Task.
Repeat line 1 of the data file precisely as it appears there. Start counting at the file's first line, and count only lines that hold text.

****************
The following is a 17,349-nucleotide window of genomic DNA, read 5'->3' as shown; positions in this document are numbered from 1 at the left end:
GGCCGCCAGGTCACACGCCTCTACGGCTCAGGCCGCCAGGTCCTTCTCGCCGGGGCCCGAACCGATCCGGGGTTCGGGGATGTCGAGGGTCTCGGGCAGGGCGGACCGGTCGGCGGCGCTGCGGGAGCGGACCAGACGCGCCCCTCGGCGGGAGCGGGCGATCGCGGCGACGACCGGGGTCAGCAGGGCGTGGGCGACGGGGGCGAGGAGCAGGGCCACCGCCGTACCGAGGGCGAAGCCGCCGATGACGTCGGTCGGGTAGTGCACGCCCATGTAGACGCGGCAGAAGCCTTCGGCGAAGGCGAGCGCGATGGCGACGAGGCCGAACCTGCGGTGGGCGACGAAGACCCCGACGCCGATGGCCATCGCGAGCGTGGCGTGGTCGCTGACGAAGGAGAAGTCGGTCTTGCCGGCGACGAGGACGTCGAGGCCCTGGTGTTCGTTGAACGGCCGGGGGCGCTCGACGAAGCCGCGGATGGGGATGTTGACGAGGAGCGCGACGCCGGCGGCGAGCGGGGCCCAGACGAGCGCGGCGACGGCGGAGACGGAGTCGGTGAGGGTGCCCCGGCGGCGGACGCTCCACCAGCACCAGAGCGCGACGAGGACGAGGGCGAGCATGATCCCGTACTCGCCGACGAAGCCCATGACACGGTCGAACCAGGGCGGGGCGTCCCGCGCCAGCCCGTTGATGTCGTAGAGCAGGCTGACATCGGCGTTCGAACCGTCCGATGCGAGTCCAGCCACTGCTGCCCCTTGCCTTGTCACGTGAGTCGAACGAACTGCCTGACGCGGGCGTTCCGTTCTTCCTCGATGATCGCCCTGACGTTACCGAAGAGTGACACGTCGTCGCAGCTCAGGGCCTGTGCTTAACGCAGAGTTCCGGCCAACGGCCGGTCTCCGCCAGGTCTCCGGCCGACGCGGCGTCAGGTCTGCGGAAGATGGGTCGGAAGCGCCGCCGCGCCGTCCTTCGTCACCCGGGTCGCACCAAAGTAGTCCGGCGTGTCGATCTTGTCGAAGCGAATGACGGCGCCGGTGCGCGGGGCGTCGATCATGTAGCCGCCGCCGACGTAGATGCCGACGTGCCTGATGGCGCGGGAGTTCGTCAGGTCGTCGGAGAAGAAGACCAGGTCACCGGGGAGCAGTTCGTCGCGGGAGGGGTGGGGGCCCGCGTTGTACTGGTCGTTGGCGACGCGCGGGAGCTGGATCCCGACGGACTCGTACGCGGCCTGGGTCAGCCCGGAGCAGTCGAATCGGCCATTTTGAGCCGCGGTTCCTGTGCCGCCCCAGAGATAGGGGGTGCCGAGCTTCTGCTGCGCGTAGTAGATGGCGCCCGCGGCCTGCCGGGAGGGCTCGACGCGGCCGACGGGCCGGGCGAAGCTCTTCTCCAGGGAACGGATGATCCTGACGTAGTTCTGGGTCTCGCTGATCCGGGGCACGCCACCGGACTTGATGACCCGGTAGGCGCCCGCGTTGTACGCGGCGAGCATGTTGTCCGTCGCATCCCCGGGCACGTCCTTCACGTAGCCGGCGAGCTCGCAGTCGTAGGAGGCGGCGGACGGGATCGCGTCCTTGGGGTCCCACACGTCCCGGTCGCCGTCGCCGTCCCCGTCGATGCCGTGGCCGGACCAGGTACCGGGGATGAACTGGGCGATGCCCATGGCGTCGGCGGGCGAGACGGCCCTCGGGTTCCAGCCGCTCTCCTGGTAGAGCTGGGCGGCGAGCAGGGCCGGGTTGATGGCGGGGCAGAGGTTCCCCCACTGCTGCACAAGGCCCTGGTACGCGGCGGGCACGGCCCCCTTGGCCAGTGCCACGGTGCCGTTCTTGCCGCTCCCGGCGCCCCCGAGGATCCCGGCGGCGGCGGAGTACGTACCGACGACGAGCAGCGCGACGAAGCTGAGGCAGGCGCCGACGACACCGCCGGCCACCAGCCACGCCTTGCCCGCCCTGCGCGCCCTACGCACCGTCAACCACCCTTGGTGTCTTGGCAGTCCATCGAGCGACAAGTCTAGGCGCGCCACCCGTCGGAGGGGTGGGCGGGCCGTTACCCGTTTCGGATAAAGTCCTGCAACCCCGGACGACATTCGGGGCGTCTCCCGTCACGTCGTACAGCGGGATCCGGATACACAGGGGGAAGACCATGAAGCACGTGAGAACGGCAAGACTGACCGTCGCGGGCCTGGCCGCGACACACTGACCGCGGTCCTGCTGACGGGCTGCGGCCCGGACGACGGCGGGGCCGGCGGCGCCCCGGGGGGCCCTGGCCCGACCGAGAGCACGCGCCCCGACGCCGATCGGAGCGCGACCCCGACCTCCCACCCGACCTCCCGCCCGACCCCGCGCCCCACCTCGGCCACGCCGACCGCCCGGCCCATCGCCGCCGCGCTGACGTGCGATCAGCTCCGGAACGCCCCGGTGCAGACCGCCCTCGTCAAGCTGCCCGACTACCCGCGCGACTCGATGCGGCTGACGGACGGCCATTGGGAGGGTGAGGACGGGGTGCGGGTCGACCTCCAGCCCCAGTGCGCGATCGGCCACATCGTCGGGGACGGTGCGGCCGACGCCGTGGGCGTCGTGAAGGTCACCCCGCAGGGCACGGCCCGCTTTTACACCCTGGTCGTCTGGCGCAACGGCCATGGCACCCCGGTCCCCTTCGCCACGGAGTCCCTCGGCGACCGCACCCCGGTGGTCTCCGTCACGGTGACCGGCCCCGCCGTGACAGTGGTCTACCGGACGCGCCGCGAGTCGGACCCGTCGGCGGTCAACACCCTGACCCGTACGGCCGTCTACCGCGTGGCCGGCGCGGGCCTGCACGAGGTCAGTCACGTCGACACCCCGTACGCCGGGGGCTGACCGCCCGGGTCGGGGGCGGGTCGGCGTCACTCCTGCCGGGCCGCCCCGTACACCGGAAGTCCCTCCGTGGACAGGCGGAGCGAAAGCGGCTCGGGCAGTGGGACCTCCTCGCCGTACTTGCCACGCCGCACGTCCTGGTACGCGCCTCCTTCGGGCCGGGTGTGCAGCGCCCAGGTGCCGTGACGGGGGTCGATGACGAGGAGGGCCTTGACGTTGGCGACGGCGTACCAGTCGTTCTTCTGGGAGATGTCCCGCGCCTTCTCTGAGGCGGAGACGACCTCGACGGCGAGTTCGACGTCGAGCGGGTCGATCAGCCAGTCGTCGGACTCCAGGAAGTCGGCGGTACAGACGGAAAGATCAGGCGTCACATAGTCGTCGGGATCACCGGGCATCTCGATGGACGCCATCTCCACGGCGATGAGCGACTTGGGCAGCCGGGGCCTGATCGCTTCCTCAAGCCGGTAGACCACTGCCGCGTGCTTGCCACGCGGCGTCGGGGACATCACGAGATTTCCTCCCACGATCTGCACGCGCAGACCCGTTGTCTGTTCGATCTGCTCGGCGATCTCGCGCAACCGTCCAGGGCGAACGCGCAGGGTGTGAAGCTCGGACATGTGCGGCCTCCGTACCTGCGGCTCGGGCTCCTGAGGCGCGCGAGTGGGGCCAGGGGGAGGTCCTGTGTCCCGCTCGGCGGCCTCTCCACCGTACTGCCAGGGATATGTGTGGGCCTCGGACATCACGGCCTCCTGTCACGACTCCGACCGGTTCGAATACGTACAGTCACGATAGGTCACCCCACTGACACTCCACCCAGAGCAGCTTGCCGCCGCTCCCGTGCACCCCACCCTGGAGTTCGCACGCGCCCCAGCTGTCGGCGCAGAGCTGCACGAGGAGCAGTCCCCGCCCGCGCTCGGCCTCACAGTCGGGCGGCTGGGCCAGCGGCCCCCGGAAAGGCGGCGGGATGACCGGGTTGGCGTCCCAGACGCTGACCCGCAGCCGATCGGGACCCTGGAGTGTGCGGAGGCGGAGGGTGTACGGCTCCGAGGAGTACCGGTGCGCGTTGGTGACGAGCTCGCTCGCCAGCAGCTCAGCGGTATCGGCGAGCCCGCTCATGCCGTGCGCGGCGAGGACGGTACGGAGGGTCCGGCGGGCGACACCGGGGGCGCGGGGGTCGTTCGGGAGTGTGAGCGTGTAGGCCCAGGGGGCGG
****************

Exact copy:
The following is a 17,349-nucleotide window of genomic DNA, read 5'->3' as shown; positions in this document are numbered from 1 at the left end: